For over two decades, the conversation on farmer issues had languished. Realising the stupor a few years ago, agricultural issues were sought to be made a central topic of discussion in India. Even as the momentum of the debate increased, and understanding was created on the fact that perpetual farm distress had become the horrifying new normal, there was a failure to protect the farmer’s turf from academics. This must be acknowledged. Every policymaker has focused on, including in the columns of this paper, policies that tackle food inflation, while we farmers fear and have long argued about ways to counter deflation. This is just one among the many reasons that farmers are at odds with agriculture academicians.
Last year, fearful of inflation, the new government restricted potato exports. I argued against the restrictions (‘Making a hash of it’, The Indian Express, July 5, 2014) to no avail. This season, potatoes have sold for as low as Rs 2 per kg. When prices fall, the government does a disappearing act. Now, the government has banned the export of onions. Onions, which farmers sold for Rs 6 per kg three months ago, are now retailing for Rs 40 per kg. Food inflation has more to do with issues of hoarding, governance, lack of enforcement of regulation and marketing bottlenecks than production constraints. The future looks bleak for farmers, though achhe din seem to be here for traders. There is absolutely no reason for the government to interfere with the potato and onion markets, where it gives no support price to farmers. Our problem is not too little of the right food but too few policies of the right kind.
Policymakers first aggravated food inflation and are now conveniently propagating the import of food as a way to keep it in check. Economists have pessimistically built their arguments on the assumption that domestic food inflation is here to stay, that it cannot be solved at home. But farmers are optimistic that they can produce enough to feed the nation and are, in fact, threatened by deflation. Different objectives require different approaches. Economists continuously justify and advocate the abolition of farm subsidies in India to save resources, even as we are encouraged to import. In contrast, we farmers suggest reducing subsidies per quintal of production.
If one listened to farmers, one would know that they advocate improving the quality of produce, increasing the production of most crops by 20 per cent and, subsequently, increasing farmer profit by simply making available the best farm machinery. These gains can be realised without any extra seeds, fertiliser, pesticide or water. The small size of holdings don’t justify the costs of ownership. Availability of machinery does not mean individual farmers should actually own the machinery, which leads to indebtedness. The Indian government must incentivise leasing as well as permit duty-free imports of better, cheaper farm machinery. There are many more such simple interventions that could have a powerful effect. Like the UPA, if the NDA remains convinced that only academicians possess knowledge and that the opinion of farmers is a burden, we will permanently remain a developing country.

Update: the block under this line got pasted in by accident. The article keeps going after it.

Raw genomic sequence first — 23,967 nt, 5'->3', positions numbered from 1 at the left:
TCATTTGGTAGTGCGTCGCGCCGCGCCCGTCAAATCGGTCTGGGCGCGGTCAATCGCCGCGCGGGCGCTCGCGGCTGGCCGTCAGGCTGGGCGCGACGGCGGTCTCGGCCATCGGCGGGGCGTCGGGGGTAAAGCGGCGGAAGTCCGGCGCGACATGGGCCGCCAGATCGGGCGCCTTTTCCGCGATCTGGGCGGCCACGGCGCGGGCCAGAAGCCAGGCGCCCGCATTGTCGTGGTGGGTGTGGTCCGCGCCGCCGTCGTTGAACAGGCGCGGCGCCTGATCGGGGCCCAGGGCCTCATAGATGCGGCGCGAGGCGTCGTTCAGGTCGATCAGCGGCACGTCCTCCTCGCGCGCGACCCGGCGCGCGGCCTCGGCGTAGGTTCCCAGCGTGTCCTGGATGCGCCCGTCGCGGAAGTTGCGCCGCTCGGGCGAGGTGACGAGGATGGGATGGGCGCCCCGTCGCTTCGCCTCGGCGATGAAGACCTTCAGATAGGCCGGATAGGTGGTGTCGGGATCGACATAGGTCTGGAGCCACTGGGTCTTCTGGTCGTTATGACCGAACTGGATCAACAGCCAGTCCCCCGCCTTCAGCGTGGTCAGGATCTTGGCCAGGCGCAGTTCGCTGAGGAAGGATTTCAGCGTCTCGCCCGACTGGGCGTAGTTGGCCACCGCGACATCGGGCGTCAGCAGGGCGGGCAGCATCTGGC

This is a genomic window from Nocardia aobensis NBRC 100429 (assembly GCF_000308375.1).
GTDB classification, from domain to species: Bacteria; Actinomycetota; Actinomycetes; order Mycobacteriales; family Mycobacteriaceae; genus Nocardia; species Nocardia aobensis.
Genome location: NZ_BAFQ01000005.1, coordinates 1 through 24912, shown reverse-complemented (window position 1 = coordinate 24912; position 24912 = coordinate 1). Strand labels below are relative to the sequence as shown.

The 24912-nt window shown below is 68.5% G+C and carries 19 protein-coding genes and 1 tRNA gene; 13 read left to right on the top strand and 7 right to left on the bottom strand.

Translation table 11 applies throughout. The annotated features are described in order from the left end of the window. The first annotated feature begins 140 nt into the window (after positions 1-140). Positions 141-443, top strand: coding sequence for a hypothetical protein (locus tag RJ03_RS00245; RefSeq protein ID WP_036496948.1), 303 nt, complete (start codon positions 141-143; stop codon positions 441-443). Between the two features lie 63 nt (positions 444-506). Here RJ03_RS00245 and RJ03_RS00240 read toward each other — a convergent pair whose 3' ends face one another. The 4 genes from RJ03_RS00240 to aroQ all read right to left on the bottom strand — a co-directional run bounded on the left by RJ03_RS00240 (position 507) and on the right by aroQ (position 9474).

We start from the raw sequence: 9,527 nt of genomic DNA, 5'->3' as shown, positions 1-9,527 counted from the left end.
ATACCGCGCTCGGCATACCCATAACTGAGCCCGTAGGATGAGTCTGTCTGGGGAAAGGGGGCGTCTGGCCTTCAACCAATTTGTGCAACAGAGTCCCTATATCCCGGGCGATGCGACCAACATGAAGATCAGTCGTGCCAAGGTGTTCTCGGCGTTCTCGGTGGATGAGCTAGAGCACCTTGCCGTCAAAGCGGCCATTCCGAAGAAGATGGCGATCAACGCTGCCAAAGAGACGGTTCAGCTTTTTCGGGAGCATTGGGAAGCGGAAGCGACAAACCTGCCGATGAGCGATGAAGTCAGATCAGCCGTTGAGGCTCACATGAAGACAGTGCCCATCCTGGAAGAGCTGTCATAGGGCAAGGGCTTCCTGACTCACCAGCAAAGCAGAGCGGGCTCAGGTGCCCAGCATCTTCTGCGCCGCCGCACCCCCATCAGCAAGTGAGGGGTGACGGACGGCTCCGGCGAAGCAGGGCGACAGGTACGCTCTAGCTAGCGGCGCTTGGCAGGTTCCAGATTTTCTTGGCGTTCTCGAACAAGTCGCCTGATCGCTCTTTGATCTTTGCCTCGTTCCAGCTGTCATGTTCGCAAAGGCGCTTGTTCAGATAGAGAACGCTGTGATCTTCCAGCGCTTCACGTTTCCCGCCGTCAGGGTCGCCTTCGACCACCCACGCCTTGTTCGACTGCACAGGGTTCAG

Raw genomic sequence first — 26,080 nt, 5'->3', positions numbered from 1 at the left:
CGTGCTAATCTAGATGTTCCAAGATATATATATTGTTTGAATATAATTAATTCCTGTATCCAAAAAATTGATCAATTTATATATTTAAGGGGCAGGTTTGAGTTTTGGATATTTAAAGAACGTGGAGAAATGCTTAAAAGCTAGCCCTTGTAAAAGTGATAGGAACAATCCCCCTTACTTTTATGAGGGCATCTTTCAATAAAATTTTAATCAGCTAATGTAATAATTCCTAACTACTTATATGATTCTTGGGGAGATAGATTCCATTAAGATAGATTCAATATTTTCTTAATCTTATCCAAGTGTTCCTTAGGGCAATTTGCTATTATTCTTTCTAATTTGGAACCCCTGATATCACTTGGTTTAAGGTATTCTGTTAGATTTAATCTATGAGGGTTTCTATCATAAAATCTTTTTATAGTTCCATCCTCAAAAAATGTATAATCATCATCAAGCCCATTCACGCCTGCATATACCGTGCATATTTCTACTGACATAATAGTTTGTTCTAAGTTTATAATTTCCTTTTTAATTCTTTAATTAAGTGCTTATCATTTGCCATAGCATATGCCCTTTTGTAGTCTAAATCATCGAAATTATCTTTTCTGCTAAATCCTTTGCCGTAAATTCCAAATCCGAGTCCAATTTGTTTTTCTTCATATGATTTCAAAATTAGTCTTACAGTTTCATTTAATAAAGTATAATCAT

The artificially high international commodity prices fell partly because, in 2013, China banned banks from accepting agriculture commodities as collateral for raising funds. Supply will continue to outpace demand for years to come. This month, the Food and Agriculture Organisation validated our deflation forecast. Presently, many multinational commodity firms are setting up shop in India to purchase grains. But their long-term objective is to use their network for distribution of imported food. Many countries like the United States, Canada, Australia, Brazil and even African nations that grow surplus food have already deduced that India as well as China will be their biggest markets in the future and are positioning themselves to take advantage of this. Their strategies are premised on the conviction that our policymakers will repeatedly fail and that water scarcity will create opportunities they could exploit. To believe that imports are the solution to food shortages and inflation is naive.
In order to reduce water usage, economists suggest reducing the import duty on rice from 70 to 5 per cent. This is far-fetched. They further suggest incentivising farmers to shift from rice to pulses production with a paltry sum of Rs 3,000 per acre. Farmers won’t shift to pulses for even three times that sum. For the record, farmers won’t shift from paddy to pulses even if the electricity subsidy is withdrawn — though withdrawing this subsidy will definitely result in reduced water usage, if that’s the objective. It is common practice for industry associations and international corporate-funded institutions to commission studies, projects and reports to influence policy. But allowing only them to frame farm policy is similar to asking GM seed manufacturers to frame food-labelling guidelines.